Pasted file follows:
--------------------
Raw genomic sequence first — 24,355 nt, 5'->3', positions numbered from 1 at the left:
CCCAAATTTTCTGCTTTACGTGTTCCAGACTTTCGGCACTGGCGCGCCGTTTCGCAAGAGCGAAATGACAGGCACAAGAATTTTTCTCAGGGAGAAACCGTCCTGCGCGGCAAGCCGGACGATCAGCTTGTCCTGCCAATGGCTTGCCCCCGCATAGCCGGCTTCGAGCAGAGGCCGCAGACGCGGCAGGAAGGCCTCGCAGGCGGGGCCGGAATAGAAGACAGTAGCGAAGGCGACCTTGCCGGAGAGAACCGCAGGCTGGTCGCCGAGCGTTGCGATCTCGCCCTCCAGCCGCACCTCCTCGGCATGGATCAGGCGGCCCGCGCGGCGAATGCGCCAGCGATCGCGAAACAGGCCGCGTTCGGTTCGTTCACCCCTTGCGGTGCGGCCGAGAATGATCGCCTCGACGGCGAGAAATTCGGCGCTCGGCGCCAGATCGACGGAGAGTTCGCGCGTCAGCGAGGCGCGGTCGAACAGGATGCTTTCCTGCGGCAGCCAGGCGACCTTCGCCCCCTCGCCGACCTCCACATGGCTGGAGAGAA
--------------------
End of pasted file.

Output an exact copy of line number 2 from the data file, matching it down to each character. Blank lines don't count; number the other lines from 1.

CCCAAATTTTCTGCTTTACGTGTTCCAGACTTTCGGCACTGGCGCGCCGTTTCGCAAGAGCGAAATGACAGGCACAAGAATTTTTCTCAGGGAGAAACCGTCCTGCGCGGCAAGCCGGACGATCAGCTTGTCCTGCCAATGGCTTGCCCCCGCATAGCCGGCTTCGAGCAGAGGCCGCAGACGCGGCAGGAAGGCCTCGCAGGCGGGGCCGGAATAGAAGACAGTAGCGAAGGCGACCTTGCCGGAGAGAACCGCAGGCTGGTCGCCGAGCGTTGCGATCTCGCCCTCCAGCCGCACCTCCTCGGCATGGATCAGGCGGCCCGCGCGGCGAATGCGCCAGCGATCGCGAAACAGGCCGCGTTCGGTTCGTTCACCCCTTGCGGTGCGGCCGAGAATGATCGCCTCGACGGCGAGAAATTCGGCGCTCGGCGCCAGATCGACGGAGAGTTCGCGCGTCAGCGAGGCGCGGTCGAACAGGATGCTTTCCTGCGGCAGCCAGGCGACCTTCGCCCCCTCGCCGACCTCCACATGGCTGGAGAGAA